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Matt Wheeler

Matt Wheeler

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Matt Wheeler

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  1. Internationalization in the Java Stack Matt Wheeler

  2. Notes • This is a training NOT a presentation • Please ask questions • Prerequisites • Introduction to Java Stack • Introduction to Spring • Basic Java and XML skills • Installed LdsTech IDE (or other equivalent – good luck there ;)

  3. Overview • Internationalization in general • Java Internationalization (ResourceBundle) • Spring Internationalization (MessageSource) • MessageSource vs. ResourceBundle • Spring Helpers • JSP tags • Locale change interceptor • Locale resolver

  4. Internationalization in General (I18n) • "Internationalization, in relation to computer programming, is the process of designing and writing an application so that it can be used in a global or multinational context. An internationalized program is capable of supporting different languages, as well as date, time, currency, and other values, without software modification.“

  5. Internationalization (continued) • "Internationalization is the process of designing software so that it can be adapted (localized) to various languages and regions easily, cost-effectively, and in particular without engineering changes to the software. This generally involves isolating the parts of a program that are dependent on language and culture....“ •

  6. Localization (L10n) • "Localization is the process of adapting a program for use in a specific locale. A locale is a geographic or political region that shares the same language and customs. Localization includes the translation of text such as user interface labels, error messages, and online help. It also includes the culture-specific formatting of data items such as monetary values, times, dates, and numbers." •

  7. Internationalization vs. Localization • Internationalization is developing the application so that it can handle multiple locales without code change • Localization is the process of adding a new locale to an application • Includes translation of resources, …

  8. First Steps of Internationalization • Extract translatable text from code • Load resources for a specific locale • Inject locale specific resources into the application

  9. Java Internationalization (ResourceBundle) • ResourceBundle is the cornerstone of Java internationalization • Backed by different data stores • Property files (PropertyResourceBundle) • Java source code (ListResourceBundle) • Represents a collection of key/value pairs for a given locale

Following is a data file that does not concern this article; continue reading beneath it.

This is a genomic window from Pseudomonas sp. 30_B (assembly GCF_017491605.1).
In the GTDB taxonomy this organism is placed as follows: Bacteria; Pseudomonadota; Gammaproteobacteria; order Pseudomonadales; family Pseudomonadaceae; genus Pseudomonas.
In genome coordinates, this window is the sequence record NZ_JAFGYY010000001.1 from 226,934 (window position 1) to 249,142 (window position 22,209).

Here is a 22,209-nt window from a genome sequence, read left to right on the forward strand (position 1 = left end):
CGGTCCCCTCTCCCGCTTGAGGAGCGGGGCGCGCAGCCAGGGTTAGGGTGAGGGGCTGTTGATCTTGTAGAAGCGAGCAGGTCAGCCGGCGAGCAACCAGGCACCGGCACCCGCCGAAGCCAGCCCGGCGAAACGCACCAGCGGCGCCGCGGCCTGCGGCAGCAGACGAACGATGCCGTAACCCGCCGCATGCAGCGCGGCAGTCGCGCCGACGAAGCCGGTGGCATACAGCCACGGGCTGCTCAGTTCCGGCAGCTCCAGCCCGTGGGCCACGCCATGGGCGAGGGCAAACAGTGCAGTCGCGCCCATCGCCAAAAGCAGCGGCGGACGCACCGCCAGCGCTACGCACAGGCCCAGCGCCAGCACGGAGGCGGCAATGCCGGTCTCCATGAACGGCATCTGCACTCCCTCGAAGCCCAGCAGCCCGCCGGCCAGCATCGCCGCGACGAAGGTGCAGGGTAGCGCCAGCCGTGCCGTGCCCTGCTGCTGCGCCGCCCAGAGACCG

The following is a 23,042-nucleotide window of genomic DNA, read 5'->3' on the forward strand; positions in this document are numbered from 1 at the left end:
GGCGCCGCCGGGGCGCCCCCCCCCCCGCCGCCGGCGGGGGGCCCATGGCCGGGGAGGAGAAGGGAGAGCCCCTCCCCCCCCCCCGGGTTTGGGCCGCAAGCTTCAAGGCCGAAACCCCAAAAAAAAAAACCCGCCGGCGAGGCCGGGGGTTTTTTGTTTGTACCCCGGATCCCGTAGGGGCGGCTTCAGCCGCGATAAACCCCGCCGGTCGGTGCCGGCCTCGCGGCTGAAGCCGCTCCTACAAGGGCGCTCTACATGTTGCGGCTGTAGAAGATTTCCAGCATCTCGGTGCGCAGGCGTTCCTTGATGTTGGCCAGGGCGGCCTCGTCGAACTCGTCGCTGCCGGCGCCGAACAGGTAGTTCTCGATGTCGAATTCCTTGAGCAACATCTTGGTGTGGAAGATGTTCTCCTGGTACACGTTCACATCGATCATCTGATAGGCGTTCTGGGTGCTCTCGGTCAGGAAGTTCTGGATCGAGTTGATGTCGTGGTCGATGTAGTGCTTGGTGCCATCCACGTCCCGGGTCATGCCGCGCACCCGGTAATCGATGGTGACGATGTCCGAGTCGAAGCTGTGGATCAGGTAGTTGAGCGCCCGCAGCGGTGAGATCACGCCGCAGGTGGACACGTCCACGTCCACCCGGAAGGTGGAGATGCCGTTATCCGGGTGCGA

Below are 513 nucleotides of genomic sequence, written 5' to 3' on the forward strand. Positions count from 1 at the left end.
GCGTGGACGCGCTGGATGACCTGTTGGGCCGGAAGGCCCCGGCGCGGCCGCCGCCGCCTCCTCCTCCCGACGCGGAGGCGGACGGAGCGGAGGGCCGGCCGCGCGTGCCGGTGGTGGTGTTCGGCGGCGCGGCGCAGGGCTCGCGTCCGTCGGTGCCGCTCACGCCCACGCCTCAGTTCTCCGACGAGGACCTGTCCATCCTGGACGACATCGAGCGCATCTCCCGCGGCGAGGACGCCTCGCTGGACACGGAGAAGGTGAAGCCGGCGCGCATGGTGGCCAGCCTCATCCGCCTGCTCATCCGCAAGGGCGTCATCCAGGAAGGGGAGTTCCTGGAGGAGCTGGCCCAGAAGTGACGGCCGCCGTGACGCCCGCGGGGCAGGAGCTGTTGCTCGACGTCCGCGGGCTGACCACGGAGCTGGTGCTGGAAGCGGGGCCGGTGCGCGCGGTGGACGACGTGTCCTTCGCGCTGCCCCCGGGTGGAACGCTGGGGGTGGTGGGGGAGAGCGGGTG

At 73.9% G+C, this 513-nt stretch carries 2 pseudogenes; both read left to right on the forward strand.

10. For example • Property file(s) • Accessing the resource abc=some string abc=some Italian string ResourceBundle.getBundle("bundle").getString("abc") //some string ResourceBundle.getBundle("bundle", Locale.ITALIAN).getString("abc") //some Italian string

  11. DEMO

  12. Spring Internationalization (MessageSource) • MessageSource is the cornerstone of Spring internationalization • MessageSource interface • An abstraction to the actual text store of translated resources • Data store can be properties files, database, MarkLogic, … • Implement the interface for the given resource store • Many MessageSource implementations available out of the box including a basic resource bundle source

  13. MessageSource Example • Place resource bundles in src/main/bundles • Configure the message source as follows: <bean id="messageSource" class=""> <property name="basenames"> <list> <value>classpath:messages</value> <value>classpath:otherbundle</value> </list> </property> </bean>

  14. Inject MessageSource • Utilize the MessageSource @Inject private MessageSourcemessageSource; public void getAStringInCode(ModelMap model) { String message = messageSource.getMessage("abc", null, "Default text.", Locale.ENGLISH); //do something with message return; }

  15. MessageSource vs. ResourceBundle • MessageSource allows all resources to be conglomerated together • MessageSource does parameter replacement automatically • MessageSource allows for a default (in case message is not found) #born={0} was born on {1}. String pattern = ResourceBundle.getBundle("whatever", Locale.ENGLISH).getString("born"); MessageFormat.format(pattern, "Billy", new Date()) messageSource.getMessage("born", new Object[] {"Billy“, new Date()}, "default", Locale.ENGLISH)

  16. DEMO

  17. Spring MessageSourcetaglib • <%@tagliburi="" prefix="spring"%> <spring:messagecode="message.key"/> <spring:messagecode="some.key" arguments="aaa, bbb"/>

  18. DEMO

  19. Lab 1: Internationalize a page

  20. Spring Internationalization Architecture • LocaleResolver • Attempts to determine the current user’s locale • Provides a way to set / cache current user’s locale • LocaleChangeInterceptor • Picks up locale changes (from request parameter by default) • Sets locale on the resolver

  21. Example Configuration • Sample native Spring configuration: <mvc:interceptors> <bean ref="localeChangeInterceptor" /> </mvc:interceptors> <bean id="localeChangeInterceptor" class="org.springframework.web.servlet.i18n.LocaleChangeInterceptor"> <property name="paramName" value="siteLanguage"/> </bean> <bean id="localeResolver" class="org.springframework.web.servlet.i18n.CookieLocaleResolver"/>

  22. ChainedLocaleResolver • Based on Spring LocaleResolver interface • Locale resolution on steroids • Sets up multiple locale resolvers from which to determine the user’s locale

  23. ChainedLocaleResolver (configuration) • Basic configuration • Or when using WAM • • xmlns:stack-web="" <stack-web:locale-resolver /> <stack-web:locale-resolver use-wam-locale=" true" />

  24. Lab 2: Configure Locale Change and Resolution

  25. Spring MessageSourcetaglib

  26. Credit where credit is due •